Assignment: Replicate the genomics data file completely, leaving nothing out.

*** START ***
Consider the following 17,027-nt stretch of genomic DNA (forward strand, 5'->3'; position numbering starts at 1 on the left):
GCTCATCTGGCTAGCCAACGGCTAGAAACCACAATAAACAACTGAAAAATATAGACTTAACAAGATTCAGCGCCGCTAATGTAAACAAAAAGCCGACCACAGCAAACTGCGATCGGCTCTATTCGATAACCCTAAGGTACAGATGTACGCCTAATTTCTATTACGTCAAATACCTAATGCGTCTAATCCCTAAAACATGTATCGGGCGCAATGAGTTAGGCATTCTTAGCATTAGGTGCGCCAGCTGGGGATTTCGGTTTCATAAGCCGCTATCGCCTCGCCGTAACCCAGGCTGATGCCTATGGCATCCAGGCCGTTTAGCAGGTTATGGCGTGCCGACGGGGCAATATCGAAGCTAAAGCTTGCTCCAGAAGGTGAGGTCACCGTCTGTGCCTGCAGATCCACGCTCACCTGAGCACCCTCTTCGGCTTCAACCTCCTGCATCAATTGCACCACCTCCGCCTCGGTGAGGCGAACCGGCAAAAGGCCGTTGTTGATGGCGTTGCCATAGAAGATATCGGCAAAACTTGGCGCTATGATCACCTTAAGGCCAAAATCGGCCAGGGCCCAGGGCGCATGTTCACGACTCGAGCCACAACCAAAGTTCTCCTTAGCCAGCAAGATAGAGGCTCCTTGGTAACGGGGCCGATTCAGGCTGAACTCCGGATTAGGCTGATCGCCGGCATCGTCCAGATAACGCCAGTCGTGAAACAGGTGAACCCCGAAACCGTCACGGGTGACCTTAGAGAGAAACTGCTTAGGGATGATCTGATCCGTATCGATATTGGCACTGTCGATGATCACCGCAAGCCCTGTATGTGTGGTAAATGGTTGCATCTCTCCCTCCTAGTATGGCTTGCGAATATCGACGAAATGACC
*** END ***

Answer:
Consider the following 17,027-nt stretch of genomic DNA (forward strand, 5'->3'; position numbering starts at 1 on the left):
GCTCATCTGGCTAGCCAACGGCTAGAAACCACAATAAACAACTGAAAAATATAGACTTAACAAGATTCAGCGCCGCTAATGTAAACAAAAAGCCGACCACAGCAAACTGCGATCGGCTCTATTCGATAACCCTAAGGTACAGATGTACGCCTAATTTCTATTACGTCAAATACCTAATGCGTCTAATCCCTAAAACATGTATCGGGCGCAATGAGTTAGGCATTCTTAGCATTAGGTGCGCCAGCTGGGGATTTCGGTTTCATAAGCCGCTATCGCCTCGCCGTAACCCAGGCTGATGCCTATGGCATCCAGGCCGTTTAGCAGGTTATGGCGTGCCGACGGGGCAATATCGAAGCTAAAGCTTGCTCCAGAAGGTGAGGTCACCGTCTGTGCCTGCAGATCCACGCTCACCTGAGCACCCTCTTCGGCTTCAACCTCCTGCATCAATTGCACCACCTCCGCCTCGGTGAGGCGAACCGGCAAAAGGCCGTTGTTGATGGCGTTGCCATAGAAGATATCGGCAAAACTTGGCGCTATGATCACCTTAAGGCCAAAATCGGCCAGGGCCCAGGGCGCATGTTCACGACTCGAGCCACAACCAAAGTTCTCCTTAGCCAGCAAGATAGAGGCTCCTTGGTAACGGGGCCGATTCAGGCTGAACTCCGGATTAGGCTGATCGCCGGCATCGTCCAGATAACGCCAGTCGTGAAACAGGTGAACCCCGAAACCGTCACGGGTGACCTTAGAGAGAAACTGCTTAGGGATGATCTGATCCGTATCGATATTGGCACTGTCGATGATCACCGCAAGCCCTGTATGTGTGGTAAATGGTTGCATCTCTCCCTCCTAGTATGGCTTGCGAATATCGACGAAATGACC